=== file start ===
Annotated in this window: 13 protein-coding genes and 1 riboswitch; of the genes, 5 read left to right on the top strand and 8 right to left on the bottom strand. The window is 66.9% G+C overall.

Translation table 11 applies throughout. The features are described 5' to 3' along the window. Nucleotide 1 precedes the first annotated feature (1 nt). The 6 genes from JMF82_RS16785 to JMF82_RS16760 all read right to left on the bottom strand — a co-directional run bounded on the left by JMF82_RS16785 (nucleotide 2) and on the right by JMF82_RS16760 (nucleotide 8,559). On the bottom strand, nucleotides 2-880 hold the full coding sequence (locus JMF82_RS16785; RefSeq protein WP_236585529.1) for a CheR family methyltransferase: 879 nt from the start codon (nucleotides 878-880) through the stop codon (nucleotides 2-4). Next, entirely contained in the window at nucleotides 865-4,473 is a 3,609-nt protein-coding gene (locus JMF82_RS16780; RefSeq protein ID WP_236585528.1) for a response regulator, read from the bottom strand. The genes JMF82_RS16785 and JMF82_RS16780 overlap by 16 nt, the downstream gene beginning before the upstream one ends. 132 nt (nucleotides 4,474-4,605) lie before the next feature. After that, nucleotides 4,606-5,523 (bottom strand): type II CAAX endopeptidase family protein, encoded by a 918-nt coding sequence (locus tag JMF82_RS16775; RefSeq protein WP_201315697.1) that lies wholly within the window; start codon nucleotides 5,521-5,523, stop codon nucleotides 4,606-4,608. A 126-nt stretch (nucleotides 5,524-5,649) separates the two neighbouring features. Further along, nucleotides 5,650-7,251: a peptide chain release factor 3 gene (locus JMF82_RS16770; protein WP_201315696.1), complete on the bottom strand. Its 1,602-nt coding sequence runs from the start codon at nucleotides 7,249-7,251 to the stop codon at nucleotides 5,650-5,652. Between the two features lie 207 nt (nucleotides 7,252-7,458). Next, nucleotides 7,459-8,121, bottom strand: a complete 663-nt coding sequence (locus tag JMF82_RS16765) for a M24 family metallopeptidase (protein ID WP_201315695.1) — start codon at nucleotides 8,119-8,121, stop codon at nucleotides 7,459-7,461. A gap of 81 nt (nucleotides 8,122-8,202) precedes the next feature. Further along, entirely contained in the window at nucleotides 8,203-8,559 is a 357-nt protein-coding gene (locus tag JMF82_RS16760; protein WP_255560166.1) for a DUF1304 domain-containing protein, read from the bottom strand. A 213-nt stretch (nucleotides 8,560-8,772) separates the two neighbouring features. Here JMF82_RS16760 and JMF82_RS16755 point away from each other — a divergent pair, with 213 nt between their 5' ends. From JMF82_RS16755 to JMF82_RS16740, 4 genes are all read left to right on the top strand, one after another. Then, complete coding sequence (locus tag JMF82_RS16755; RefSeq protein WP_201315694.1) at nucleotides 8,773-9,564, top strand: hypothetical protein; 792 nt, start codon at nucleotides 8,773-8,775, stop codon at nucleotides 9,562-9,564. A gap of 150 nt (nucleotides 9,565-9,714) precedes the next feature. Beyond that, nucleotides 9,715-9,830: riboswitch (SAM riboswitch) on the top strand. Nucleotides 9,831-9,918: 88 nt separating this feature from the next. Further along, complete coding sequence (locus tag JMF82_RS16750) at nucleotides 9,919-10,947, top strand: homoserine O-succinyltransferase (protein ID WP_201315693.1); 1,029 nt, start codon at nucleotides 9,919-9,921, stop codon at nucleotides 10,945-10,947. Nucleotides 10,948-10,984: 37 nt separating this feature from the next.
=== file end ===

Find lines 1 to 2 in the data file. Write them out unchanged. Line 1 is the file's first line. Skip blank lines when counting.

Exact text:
Annotated in this window: 13 protein-coding genes and 1 riboswitch; of the genes, 5 read left to right on the top strand and 8 right to left on the bottom strand. The window is 66.9% G+C overall.

Translation table 11 applies throughout. The features are described 5' to 3' along the window. Nucleotide 1 precedes the first annotated feature (1 nt). The 6 genes from JMF82_RS16785 to JMF82_RS16760 all read right to left on the bottom strand — a co-directional run bounded on the left by JMF82_RS16785 (nucleotide 2) and on the right by JMF82_RS16760 (nucleotide 8,559). On the bottom strand, nucleotides 2-880 hold the full coding sequence (locus JMF82_RS16785; RefSeq protein WP_236585529.1) for a CheR family methyltransferase: 879 nt from the start codon (nucleotides 878-880) through the stop codon (nucleotides 2-4). Next, entirely contained in the window at nucleotides 865-4,473 is a 3,609-nt protein-coding gene (locus JMF82_RS16780; RefSeq protein ID WP_236585528.1) for a response regulator, read from the bottom strand. The genes JMF82_RS16785 and JMF82_RS16780 overlap by 16 nt, the downstream gene beginning before the upstream one ends. 132 nt (nucleotides 4,474-4,605) lie before the next feature. After that, nucleotides 4,606-5,523 (bottom strand): type II CAAX endopeptidase family protein, encoded by a 918-nt coding sequence (locus tag JMF82_RS16775; RefSeq protein WP_201315697.1) that lies wholly within the window; start codon nucleotides 5,521-5,523, stop codon nucleotides 4,606-4,608. A 126-nt stretch (nucleotides 5,524-5,649) separates the two neighbouring features. Further along, nucleotides 5,650-7,251: a peptide chain release factor 3 gene (locus JMF82_RS16770; protein WP_201315696.1), complete on the bottom strand. Its 1,602-nt coding sequence runs from the start codon at nucleotides 7,249-7,251 to the stop codon at nucleotides 5,650-5,652. Between the two features lie 207 nt (nucleotides 7,252-7,458). Next, nucleotides 7,459-8,121, bottom strand: a complete 663-nt coding sequence (locus tag JMF82_RS16765) for a M24 family metallopeptidase (protein ID WP_201315695.1) — start codon at nucleotides 8,119-8,121, stop codon at nucleotides 7,459-7,461. A gap of 81 nt (nucleotides 8,122-8,202) precedes the next feature. Further along, entirely contained in the window at nucleotides 8,203-8,559 is a 357-nt protein-coding gene (locus tag JMF82_RS16760; protein WP_255560166.1) for a DUF1304 domain-containing protein, read from the bottom strand. A 213-nt stretch (nucleotides 8,560-8,772) separates the two neighbouring features. Here JMF82_RS16760 and JMF82_RS16755 point away from each other — a divergent pair, with 213 nt between their 5' ends. From JMF82_RS16755 to JMF82_RS16740, 4 genes are all read left to right on the top strand, one after another. Then, complete coding sequence (locus tag JMF82_RS16755; RefSeq protein WP_201315694.1) at nucleotides 8,773-9,564, top strand: hypothetical protein; 792 nt, start codon at nucleotides 8,773-8,775, stop codon at nucleotides 9,562-9,564. A gap of 150 nt (nucleotides 9,565-9,714) precedes the next feature. Beyond that, nucleotides 9,715-9,830: riboswitch (SAM riboswitch) on the top strand. Nucleotides 9,831-9,918: 88 nt separating this feature from the next. Further along, complete coding sequence (locus tag JMF82_RS16750) at nucleotides 9,919-10,947, top strand: homoserine O-succinyltransferase (protein ID WP_201315693.1); 1,029 nt, start codon at nucleotides 9,919-9,921, stop codon at nucleotides 10,945-10,947. Nucleotides 10,948-10,984: 37 nt separating this feature from the next.